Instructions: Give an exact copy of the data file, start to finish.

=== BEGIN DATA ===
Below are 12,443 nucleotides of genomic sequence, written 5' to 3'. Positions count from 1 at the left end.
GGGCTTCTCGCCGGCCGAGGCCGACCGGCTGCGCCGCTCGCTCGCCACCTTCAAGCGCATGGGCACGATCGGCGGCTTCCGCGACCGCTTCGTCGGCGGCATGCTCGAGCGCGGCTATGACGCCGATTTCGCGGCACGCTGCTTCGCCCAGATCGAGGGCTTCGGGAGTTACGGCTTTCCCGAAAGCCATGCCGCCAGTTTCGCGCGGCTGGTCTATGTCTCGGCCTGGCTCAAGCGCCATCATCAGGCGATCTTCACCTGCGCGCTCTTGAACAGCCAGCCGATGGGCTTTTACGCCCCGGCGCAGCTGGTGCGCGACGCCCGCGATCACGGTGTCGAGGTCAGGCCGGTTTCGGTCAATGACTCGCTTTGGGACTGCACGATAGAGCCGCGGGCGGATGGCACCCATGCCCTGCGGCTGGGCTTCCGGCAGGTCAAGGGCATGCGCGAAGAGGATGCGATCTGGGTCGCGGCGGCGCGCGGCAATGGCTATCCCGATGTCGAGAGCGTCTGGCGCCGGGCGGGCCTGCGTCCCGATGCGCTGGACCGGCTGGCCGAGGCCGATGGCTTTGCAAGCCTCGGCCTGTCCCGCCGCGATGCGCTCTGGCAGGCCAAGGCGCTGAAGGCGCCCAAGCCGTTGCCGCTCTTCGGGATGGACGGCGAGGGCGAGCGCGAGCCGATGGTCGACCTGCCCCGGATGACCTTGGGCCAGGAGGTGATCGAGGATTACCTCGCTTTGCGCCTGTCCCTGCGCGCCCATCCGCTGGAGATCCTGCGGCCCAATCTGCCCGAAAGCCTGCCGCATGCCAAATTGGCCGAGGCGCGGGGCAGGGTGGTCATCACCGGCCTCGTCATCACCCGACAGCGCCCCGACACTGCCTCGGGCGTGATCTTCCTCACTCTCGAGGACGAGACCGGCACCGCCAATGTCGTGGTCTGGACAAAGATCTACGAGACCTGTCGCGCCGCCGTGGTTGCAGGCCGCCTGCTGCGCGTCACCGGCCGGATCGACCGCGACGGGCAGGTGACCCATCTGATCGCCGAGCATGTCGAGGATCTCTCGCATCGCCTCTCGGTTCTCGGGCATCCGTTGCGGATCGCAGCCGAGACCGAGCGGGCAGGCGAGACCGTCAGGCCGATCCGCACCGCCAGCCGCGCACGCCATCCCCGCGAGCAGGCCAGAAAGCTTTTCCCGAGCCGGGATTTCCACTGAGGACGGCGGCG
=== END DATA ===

Below are 12,443 nucleotides of genomic sequence, written 5' to 3'. Positions count from 1 at the left end.
GGGCTTCTCGCCGGCCGAGGCCGACCGGCTGCGCCGCTCGCTCGCCACCTTCAAGCGCATGGGCACGATCGGCGGCTTCCGCGACCGCTTCGTCGGCGGCATGCTCGAGCGCGGCTATGACGCCGATTTCGCGGCACGCTGCTTCGCCCAGATCGAGGGCTTCGGGAGTTACGGCTTTCCCGAAAGCCATGCCGCCAGTTTCGCGCGGCTGGTCTATGTCTCGGCCTGGCTCAAGCGCCATCATCAGGCGATCTTCACCTGCGCGCTCTTGAACAGCCAGCCGATGGGCTTTTACGCCCCGGCGCAGCTGGTGCGCGACGCCCGCGATCACGGTGTCGAGGTCAGGCCGGTTTCGGTCAATGACTCGCTTTGGGACTGCACGATAGAGCCGCGGGCGGATGGCACCCATGCCCTGCGGCTGGGCTTCCGGCAGGTCAAGGGCATGCGCGAAGAGGATGCGATCTGGGTCGCGGCGGCGCGCGGCAATGGCTATCCCGATGTCGAGAGCGTCTGGCGCCGGGCGGGCCTGCGTCCCGATGCGCTGGACCGGCTGGCCGAGGCCGATGGCTTTGCAAGCCTCGGCCTGTCCCGCCGCGATGCGCTCTGGCAGGCCAAGGCGCTGAAGGCGCCCAAGCCGTTGCCGCTCTTCGGGATGGACGGCGAGGGCGAGCGCGAGCCGATGGTCGACCTGCCCCGGATGACCTTGGGCCAGGAGGTGATCGAGGATTACCTCGCTTTGCGCCTGTCCCTGCGCGCCCATCCGCTGGAGATCCTGCGGCCCAATCTGCCCGAAAGCCTGCCGCATGCCAAATTGGCCGAGGCGCGGGGCAGGGTGGTCATCACCGGCCTCGTCATCACCCGACAGCGCCCCGACACTGCCTCGGGCGTGATCTTCCTCACTCTCGAGGACGAGACCGGCACCGCCAATGTCGTGGTCTGGACAAAGATCTACGAGACCTGTCGCGCCGCCGTGGTTGCAGGCCGCCTGCTGCGCGTCACCGGCCGGATCGACCGCGACGGGCAGGTGACCCATCTGATCGCCGAGCATGTCGAGGATCTCTCGCATCGCCTCTCGGTTCTCGGGCATCCGTTGCGGATCGCAGCCGAGACCGAGCGGGCAGGCGAGACCGTCAGGCCGATCCGCACCGCCAGCCGCGCACGCCATCCCCGCGAGCAGGCCAGAAAGCTTTTCCCGAGCCGGGATTTCCACTGAGGACGGCGGCG